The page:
Programming
python string list text-files
Updated Sat, 21 May 2022 04:32:57 GMT

Most pythonic way to create a list of strings from lines in a text file?


From a text file lines_of_words.txt, say

first
second
third

a list of words as strings has to be created, i.e.

list_of_strings = ['first', 'second', 'third']

This seems like an extremely trivial function, but I can't find a concise solution. My attempts are either too cumbersome or produce a wrong output, e.g.

['f', 'i', 'r', 's', 't', '\n', 's', 'e', 'c', 'o', 'n', 'd', '\n', 't', 'h', 'i', 'r', 'd', '\n']

or

first
second
third

What is the most pythonic function to get this done? My starting point so far has been

with open('list_of_words', 'r') as list_of_words:
    # Do something...
print(list_of_strings)



Solution

You just can use list(..) here on the file handler. Since the strings will contain a new line, you might want to use str.rstrip to remove the '\n' part at the right:

with open('list_of_words', 'r') as f:
    list_of_strings = list(map(str.rstrip, f))
print(list_of_strings)




Comments (5)

  • +0 – Thanks, this is perfect. — Jul 21, 2019 at 19:03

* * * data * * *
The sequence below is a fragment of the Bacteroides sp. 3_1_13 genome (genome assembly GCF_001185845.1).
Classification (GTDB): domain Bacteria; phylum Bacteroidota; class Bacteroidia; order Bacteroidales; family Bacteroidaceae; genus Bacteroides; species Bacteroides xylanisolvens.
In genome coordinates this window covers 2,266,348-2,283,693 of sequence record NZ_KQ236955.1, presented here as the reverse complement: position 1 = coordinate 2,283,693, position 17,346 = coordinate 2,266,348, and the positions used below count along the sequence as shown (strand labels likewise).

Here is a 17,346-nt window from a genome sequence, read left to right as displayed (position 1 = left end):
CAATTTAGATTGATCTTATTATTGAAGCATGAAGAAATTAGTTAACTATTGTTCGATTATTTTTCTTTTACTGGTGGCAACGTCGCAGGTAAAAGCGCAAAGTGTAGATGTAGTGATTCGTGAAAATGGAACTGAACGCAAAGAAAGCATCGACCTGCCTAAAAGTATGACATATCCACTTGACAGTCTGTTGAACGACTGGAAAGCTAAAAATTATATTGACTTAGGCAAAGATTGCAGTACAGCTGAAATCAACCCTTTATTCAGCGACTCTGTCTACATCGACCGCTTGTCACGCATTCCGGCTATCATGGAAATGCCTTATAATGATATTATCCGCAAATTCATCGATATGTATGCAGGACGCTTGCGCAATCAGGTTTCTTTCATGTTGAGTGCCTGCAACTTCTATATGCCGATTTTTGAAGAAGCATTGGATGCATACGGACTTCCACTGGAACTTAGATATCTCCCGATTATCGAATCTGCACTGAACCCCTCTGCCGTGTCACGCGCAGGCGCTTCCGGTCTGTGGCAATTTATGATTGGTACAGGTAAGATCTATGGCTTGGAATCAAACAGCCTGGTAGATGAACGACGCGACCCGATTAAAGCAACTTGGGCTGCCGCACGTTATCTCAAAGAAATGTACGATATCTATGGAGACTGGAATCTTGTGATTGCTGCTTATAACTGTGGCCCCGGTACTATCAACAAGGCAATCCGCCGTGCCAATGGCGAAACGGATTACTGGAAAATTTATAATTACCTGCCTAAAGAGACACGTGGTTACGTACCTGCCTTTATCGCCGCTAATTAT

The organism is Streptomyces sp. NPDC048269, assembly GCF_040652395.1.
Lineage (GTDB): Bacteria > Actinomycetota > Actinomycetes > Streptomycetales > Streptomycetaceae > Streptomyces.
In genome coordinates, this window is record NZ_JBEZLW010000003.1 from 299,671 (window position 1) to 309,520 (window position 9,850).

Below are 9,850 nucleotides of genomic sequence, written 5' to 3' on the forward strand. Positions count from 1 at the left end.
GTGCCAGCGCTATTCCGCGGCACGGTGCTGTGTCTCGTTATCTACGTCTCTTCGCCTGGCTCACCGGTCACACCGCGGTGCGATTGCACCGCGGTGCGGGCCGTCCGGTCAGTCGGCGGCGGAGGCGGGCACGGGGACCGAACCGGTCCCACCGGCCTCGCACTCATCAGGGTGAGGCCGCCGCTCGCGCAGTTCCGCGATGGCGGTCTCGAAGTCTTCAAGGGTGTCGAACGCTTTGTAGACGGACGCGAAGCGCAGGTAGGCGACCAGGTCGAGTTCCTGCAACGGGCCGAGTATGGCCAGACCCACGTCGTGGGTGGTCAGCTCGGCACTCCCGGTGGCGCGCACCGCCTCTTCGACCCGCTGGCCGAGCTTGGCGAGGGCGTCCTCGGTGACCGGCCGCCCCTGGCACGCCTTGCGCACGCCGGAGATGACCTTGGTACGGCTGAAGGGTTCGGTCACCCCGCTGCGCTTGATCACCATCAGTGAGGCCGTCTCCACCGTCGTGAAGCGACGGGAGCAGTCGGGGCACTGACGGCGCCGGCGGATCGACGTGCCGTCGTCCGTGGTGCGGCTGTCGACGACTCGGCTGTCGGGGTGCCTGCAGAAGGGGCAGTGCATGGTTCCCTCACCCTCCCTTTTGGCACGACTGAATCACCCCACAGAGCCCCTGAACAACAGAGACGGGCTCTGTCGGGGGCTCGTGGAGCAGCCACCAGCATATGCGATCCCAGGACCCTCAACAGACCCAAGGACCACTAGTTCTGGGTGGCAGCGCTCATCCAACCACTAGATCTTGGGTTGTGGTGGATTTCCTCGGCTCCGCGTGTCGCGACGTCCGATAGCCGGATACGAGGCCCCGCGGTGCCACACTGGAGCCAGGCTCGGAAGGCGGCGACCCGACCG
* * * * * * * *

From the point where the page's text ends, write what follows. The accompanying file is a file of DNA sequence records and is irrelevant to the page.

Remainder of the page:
• +0 – One question: Where does str in str.rstrip point to, i.e. how does the interpreter know that str refers to the individual strings inside list_of_strings? This works fine (while e.g. map(rstrip(), f) does not), it's just that str seems to fall out of the blue. — Jul 21, 2019 at 19:25  
  • +0 – @david: str referis to the str class. If a method it defined on the class level (and it is not a static method or class method), then str.foo(x) is the same as x.foo() given x is a string. — Jul 21, 2019 at 19:26  
  • +0 – Is there a technical name for this behaviour? — Jul 22, 2019 at 14:52  
  • +0 – @david: in mathematics, that would be "partial application". The behavior s explained here stackoverflow.com/q/2709821/67579 for example. — Jul 22, 2019 at 15:00